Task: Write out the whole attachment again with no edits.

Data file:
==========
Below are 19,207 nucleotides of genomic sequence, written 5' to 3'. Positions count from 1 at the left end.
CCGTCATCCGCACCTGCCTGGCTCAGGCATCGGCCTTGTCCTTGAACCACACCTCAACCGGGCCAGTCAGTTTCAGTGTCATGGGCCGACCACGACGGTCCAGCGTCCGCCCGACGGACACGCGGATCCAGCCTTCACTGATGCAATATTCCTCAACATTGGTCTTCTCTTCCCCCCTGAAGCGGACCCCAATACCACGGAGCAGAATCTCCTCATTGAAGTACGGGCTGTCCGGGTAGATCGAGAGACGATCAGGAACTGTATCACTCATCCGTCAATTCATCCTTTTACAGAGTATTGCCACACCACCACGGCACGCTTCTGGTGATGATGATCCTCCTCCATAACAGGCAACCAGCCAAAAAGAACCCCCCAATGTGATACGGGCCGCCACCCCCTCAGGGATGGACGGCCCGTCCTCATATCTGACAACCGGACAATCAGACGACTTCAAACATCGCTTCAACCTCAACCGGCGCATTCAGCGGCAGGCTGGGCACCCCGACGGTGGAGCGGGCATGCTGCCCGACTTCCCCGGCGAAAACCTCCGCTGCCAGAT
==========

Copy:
Below are 19,207 nucleotides of genomic sequence, written 5' to 3'. Positions count from 1 at the left end.
CCGTCATCCGCACCTGCCTGGCTCAGGCATCGGCCTTGTCCTTGAACCACACCTCAACCGGGCCAGTCAGTTTCAGTGTCATGGGCCGACCACGACGGTCCAGCGTCCGCCCGACGGACACGCGGATCCAGCCTTCACTGATGCAATATTCCTCAACATTGGTCTTCTCTTCCCCCCTGAAGCGGACCCCAATACCACGGAGCAGAATCTCCTCATTGAAGTACGGGCTGTCCGGGTAGATCGAGAGACGATCAGGAACTGTATCACTCATCCGTCAATTCATCCTTTTACAGAGTATTGCCACACCACCACGGCACGCTTCTGGTGATGATGATCCTCCTCCATAACAGGCAACCAGCCAAAAAGAACCCCCCAATGTGATACGGGCCGCCACCCCCTCAGGGATGGACGGCCCGTCCTCATATCTGACAACCGGACAATCAGACGACTTCAAACATCGCTTCAACCTCAACCGGCGCATTCAGCGGCAGGCTGGGCACCCCGACGGTGGAGCGGGCATGCTGCCCGACTTCCCCGGCGAAAACCTCCGCTGCCAGAT